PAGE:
Werewolves, Peter Pan, and Neverland. Or, How To Stay Young Forever

Every Sunday for the past decade, my family and I have gone over to my parent’s house for supper. We’ve missed the odd week here or there for vacations or kid’s activities, but we’re pretty consistent.

It’s a great way to see everyone, relax, and catch up on what went on in our lives the past week. As enjoyable as it is, though, I try to make sure we are out the door as close to 7 pm as possible.

You see, my kids are werewolves.

At the stroke of 7 each night, they begin to change from daytime kids (humans) to bedtime kids (savage wolves). I’m sure most parents can relate.

If we can have the kids in bed – pajamas on, teeth brushed, stories read – by 8:00, the wolves can be contained.

If not… we’re in trouble.

Not unlike the savage transformation from human to wolf, there’s a lot of howling involved.

A couple of weeks back, I was hustling everyone out the door as bedtime neared. We said our good-byes, hugged and kissed Grandma and Grandpa, and rushed into the van.

The countdown was on.

I gave the kids their pep talk, “Ok, as soon as we get home – wash your hands, brush your teeth, pajamas on…” and hoped for the best.

About halfway home (it’s only a five-minute drive, so I really need to get the pep talk out in a hurry), that Lost Boy song came on the radio. You know, the one about Peter Pan, playing in the woods, and being free.

And I started thinking…

Here’s the thing – On paper, I am a married man with a beautiful wife and four great kids (so long as it’s not past bedtime). I am a business owner who needs to make payroll and file taxes. My hair is turning grey and I need glasses to see straight.

And I cook, clean, drive, pay bills, volunteer in my community, and generally do a lot of “adult things”.

In my head, though, I’m none of this. In my head, I’m just a twelve-year-old boy who wants to run around, play in the woods, and never grow up.

In my head, I’m Peter Pan.

As I sat there giving orders in the van that evening, I couldn’t help but notice this dichotomy between the person I am and the person I think I am. Or, rather, the person I am and the person I want to be.

Peter Pan wouldn’t give pre-bedtime pep talks.

Don’t get me wrong. I take my adult responsibilities very seriously. I need to provide for my family and I need to be my kids’ father, not their best buddy. But at the same time, I don’t see any harm in having a little Peter Pan in me.

Let me rephrase that… I don’t see any harm in having a part of me that “never grows up”. That’s better.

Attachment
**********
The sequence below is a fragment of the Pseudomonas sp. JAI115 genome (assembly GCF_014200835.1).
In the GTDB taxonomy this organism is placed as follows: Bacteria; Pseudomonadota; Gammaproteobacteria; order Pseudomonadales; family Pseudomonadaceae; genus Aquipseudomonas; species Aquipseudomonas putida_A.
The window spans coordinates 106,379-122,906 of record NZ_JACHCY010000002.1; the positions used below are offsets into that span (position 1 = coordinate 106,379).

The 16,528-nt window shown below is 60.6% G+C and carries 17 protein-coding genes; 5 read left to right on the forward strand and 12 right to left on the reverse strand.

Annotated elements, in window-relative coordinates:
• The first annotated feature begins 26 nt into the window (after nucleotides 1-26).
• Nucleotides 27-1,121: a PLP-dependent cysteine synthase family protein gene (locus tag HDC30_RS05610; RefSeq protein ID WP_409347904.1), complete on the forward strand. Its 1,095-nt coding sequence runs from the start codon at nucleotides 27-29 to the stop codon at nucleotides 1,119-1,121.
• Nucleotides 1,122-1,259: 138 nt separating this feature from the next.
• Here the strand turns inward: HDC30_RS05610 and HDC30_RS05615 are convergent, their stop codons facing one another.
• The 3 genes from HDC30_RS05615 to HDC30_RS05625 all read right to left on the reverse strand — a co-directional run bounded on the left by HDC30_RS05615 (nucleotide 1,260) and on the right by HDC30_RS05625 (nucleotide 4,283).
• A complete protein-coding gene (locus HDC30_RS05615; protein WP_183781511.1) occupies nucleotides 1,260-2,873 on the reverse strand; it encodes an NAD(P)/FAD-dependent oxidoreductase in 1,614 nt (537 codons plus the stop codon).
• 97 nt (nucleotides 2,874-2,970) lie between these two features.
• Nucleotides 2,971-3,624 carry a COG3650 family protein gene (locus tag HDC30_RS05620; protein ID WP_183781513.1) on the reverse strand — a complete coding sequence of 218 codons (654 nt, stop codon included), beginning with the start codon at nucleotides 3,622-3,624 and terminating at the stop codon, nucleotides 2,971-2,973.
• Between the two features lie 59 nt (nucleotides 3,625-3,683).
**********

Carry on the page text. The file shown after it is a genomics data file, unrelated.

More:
Thankfully, I have fitness to keep me young. By lifting weights, swinging kettlebells, dragging tires, and sprinting up hills, I’ve been able to keep from “growing up”. I realized this during our short van ride home.

And then it really hit me – What I do for a living is actually pretty damn important!

Conviction Fitness isn’t about looking good in a swimsuit, being a great powerlifter, or setting a land speed record. I mean, we win a lot of races, and I regularly have pretty solid showings in the Tactical Strength Challenge, but that’s not the point.

Our goal is to get the most out of our lives. Our goal is to be able to go out on adventures. Our goal is to be strong, fast, mobile, and fit enough to LIVE.

Our goal, in a way, is to never grow up.

I couldn’t imagine how “old and grumpy” I would be if I wasn’t able to let my inner 12-year-old run-around and have fun. I’m so grateful that I get to unleash that version of myself – and help others do so, too, every day.

When you’re truly fit, i.e. strong, fast, and mobile, you can do pretty much anything. You have the opportunity to unleash your inner child and be physically free.

While you’ll still have bills to pay and adult responsibilities, you don’t really have to “grow up”.

And that’s why I’m changing the name of our gym to Neverland!

Ok, not really. But can you see what I’m saying?

The gym – when used appropriately – is the fountain of youth!

I’ve coached 40-year-olds who can run circles around 22-year-olds. And I’ve met 40-year-olds who struggle to bend down and tie their shoes. They’re the same age, but the fit, energetic 40-year-olds are the ones who live in Neverland – at least for an hour or so each day.

The fit residents of Neverland run, lift, and stretch. They eat vegetables and drink water. And, heck, they look and feel great because of it!

Being able to run, hike, swim, bike, and play with your kids at the drop of a hat is freeing. Taking the dog for a long walk without worrying about stiffness, pain, or loss of breath is the way it should be!

If you can’t do these things, I’m afraid you’re missing out. You may be alive, but you aren’t truly living.

Sure, if you’re 90-years-old, I’ll give you a break. But otherwise, we should all be running around and having fun.

And before you start listing all of the reasons why you’re the exception to the rule, I beg of you – try to find just one reason as to why you can, and should, take your health and fitness seriously.

Find a reason to feel young again. I’m telling you, it’s worth it.

Find a reason to let that inner child free.

Find a reason to seek Neverland!


Want to learn how to “find Neverland” and never grow-up? I’m currently working on a short guide on how to do just that. Sign-up for my email list below and I’ll send it to you when it’s ready!

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